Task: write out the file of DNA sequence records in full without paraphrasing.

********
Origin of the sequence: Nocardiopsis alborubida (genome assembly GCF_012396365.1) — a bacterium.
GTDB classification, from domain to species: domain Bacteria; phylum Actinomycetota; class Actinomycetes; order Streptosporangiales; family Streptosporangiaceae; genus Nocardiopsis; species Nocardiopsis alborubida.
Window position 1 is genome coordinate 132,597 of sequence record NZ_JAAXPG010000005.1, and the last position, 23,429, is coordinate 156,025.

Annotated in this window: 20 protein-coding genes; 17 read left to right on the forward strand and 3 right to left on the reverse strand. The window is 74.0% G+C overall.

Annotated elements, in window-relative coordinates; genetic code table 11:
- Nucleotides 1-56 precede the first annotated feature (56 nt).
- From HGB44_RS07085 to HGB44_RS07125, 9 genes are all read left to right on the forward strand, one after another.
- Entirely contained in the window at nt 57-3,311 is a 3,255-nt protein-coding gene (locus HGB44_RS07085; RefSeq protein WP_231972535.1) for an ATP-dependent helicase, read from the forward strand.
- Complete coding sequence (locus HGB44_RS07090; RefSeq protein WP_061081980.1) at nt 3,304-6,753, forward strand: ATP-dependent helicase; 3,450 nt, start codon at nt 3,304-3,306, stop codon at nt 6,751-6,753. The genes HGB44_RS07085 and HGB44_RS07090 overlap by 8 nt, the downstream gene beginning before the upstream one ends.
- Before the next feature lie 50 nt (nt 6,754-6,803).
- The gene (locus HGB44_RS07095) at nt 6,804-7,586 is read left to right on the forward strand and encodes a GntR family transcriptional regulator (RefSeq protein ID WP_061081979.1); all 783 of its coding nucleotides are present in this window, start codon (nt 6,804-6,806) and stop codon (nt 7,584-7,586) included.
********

Origin of the sequence: Nocardiopsis alborubida (genome assembly GCF_012396365.1) — a bacterium.
GTDB classification, from domain to species: domain Bacteria; phylum Actinomycetota; class Actinomycetes; order Streptosporangiales; family Streptosporangiaceae; genus Nocardiopsis; species Nocardiopsis alborubida.
Window position 1 is genome coordinate 132,597 of sequence record NZ_JAAXPG010000005.1, and the last position, 23,429, is coordinate 156,025.

Annotated in this window: 20 protein-coding genes; 17 read left to right on the forward strand and 3 right to left on the reverse strand. The window is 74.0% G+C overall.

Annotated elements, in window-relative coordinates; genetic code table 11:
- Nucleotides 1-56 precede the first annotated feature (56 nt).
- From HGB44_RS07085 to HGB44_RS07125, 9 genes are all read left to right on the forward strand, one after another.
- Entirely contained in the window at nt 57-3,311 is a 3,255-nt protein-coding gene (locus HGB44_RS07085; RefSeq protein WP_231972535.1) for an ATP-dependent helicase, read from the forward strand.
- Complete coding sequence (locus HGB44_RS07090; RefSeq protein WP_061081980.1) at nt 3,304-6,753, forward strand: ATP-dependent helicase; 3,450 nt, start codon at nt 3,304-3,306, stop codon at nt 6,751-6,753. The genes HGB44_RS07085 and HGB44_RS07090 overlap by 8 nt, the downstream gene beginning before the upstream one ends.
- Before the next feature lie 50 nt (nt 6,754-6,803).
- The gene (locus HGB44_RS07095) at nt 6,804-7,586 is read left to right on the forward strand and encodes a GntR family transcriptional regulator (RefSeq protein ID WP_061081979.1); all 783 of its coding nucleotides are present in this window, start codon (nt 6,804-6,806) and stop codon (nt 7,584-7,586) included.